I’ve been wrestling with my file server for most of the past five days. I decided to upgrade the OS from Slackware 13.0, which was running like a charm, to 13.1, primarily hoping there might be drivers to better support my new 17″ monitor which I picked up for 40 bucks from a fellow who […]
Then I fixed it. The new laptop arrived Friday afternoon. I spend Friday afternoon and evening doing basic configuration and Saturday fine-tuning it.
I’ve described installing Debian before, here, here, here, and here. By default, Debian installs with the Gnome desktop; other choices can be made at installation. Still other choices can be made later. (Try changing your desktop on Windows–you can change the wallpaper and some of the icons, but that’s about it. You can’t change the […]
My Dell Inspiron 6000 died this yesterday morning. I woke up just in time to watch the display fade to black. Everything else works; I hooked it up to a monitor and am using it right now, but its days a portable are over.
I have been a rabid Opera fanboy since Opera v. 3. I now have gotten Opera on the netbook that I discussed here. Here’s how I did it (hint: it worked the same as if I were on regular laptop or desktop):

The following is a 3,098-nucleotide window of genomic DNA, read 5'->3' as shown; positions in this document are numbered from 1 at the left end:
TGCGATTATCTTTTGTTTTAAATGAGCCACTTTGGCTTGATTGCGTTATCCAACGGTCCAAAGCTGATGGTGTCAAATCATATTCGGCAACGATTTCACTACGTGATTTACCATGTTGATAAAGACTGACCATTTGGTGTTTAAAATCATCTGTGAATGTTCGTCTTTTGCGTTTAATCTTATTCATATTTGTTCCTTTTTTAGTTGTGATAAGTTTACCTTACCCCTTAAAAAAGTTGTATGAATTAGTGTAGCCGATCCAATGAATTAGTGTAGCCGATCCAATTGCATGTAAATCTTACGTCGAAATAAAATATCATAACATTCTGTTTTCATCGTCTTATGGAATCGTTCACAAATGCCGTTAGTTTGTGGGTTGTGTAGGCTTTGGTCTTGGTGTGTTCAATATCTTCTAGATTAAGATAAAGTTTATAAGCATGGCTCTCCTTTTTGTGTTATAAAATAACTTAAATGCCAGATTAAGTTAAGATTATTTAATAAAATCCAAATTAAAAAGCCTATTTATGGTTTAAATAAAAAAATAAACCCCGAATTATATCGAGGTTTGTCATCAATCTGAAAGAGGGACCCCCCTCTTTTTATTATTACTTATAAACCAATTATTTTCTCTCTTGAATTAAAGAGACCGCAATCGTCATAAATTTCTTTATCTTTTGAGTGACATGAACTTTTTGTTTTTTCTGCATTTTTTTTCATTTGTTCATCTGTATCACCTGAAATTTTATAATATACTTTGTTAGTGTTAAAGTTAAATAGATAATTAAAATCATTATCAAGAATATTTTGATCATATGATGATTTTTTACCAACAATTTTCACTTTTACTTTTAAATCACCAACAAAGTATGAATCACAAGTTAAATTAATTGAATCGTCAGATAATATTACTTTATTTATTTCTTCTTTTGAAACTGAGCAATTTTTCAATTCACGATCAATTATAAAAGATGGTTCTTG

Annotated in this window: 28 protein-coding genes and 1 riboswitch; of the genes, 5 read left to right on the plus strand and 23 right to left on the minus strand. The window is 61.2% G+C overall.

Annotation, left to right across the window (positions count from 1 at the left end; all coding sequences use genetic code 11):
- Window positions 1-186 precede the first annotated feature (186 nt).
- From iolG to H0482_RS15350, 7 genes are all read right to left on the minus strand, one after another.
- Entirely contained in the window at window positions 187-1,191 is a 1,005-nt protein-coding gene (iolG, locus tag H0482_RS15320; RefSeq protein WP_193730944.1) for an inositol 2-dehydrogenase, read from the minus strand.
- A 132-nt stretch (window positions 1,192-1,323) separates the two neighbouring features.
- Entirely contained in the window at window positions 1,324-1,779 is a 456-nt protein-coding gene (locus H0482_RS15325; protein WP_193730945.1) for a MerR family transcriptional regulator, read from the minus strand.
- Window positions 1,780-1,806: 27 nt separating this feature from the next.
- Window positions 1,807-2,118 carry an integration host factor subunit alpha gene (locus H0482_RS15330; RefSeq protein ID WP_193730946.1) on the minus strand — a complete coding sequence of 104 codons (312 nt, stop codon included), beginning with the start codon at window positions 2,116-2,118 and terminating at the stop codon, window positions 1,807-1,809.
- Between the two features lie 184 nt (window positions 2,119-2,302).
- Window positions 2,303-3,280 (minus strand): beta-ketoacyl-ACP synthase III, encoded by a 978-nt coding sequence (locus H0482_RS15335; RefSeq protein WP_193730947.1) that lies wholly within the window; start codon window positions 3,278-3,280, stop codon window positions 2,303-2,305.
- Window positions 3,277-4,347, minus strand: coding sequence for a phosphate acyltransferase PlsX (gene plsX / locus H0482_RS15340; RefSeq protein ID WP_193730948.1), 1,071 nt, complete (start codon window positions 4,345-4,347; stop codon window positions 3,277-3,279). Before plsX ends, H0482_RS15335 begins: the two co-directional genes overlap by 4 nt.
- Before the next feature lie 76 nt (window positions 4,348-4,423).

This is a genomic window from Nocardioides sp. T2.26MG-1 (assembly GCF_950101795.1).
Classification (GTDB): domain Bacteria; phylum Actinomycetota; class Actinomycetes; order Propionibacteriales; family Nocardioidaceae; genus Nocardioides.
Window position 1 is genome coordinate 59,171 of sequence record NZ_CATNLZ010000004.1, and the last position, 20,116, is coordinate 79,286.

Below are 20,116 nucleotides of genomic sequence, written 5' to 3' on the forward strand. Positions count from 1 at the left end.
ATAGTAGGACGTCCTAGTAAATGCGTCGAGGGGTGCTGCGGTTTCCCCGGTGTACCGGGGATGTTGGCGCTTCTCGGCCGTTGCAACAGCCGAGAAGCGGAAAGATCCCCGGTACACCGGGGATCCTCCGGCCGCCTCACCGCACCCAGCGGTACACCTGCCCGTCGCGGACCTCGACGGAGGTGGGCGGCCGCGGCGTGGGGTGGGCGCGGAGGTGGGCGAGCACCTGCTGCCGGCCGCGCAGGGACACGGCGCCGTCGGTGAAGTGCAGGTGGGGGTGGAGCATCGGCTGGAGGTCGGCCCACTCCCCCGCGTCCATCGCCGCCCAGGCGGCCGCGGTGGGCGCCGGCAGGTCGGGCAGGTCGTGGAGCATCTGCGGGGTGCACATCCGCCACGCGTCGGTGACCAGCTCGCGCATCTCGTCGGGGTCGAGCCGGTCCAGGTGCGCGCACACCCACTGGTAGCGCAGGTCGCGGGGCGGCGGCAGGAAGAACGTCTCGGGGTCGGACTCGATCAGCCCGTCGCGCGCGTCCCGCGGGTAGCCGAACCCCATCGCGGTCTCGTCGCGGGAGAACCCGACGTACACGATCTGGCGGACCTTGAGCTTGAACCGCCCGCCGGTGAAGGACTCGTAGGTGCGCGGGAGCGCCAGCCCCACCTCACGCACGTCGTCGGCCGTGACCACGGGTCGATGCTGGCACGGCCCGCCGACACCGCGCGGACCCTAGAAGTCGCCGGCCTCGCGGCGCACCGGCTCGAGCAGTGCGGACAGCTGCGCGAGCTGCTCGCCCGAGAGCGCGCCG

As a little explanation, I specify Gnome in the title because, with other Linux desktops, there can be other file managers. They all do pretty much the same thing, but they can look different. Fun Fact: Google runs on Linux. If you have never used Linux, I think you will find browsing your files and […]
Here’s a quick tour of the default Debian desktop. This is the Debian 4 v 5 desktop, but I looked at some screenshots of Debian 5, which just came out, and it doesn’t seem to have changed much. This is not a HOWTO. It’s the highlights of WHATIS. For a detailed description of the contents […]
Most of the work of the Debian installation is done. There are a few loose ends before we can walk away and let the computer do its thing.
This is where experienced Windows users can find themselves on foreign territory. The phrases “C drive” or “harddisk 0” mean nothing to Linux. Linux can read and write to Windows file systems (FAT, FAT32, and NTFS) but cannot run on them. Accordingly, the hard disk must be set up in a way that Linux understands. […]
Debian is one of the oldest Linux distros and has a reputation for not releasing an update until it is rock-solid stable. In the web install, a small image is burned to a CD and the bulk of the software is retrieved from the web, so that the computer must be connected to the internet. […]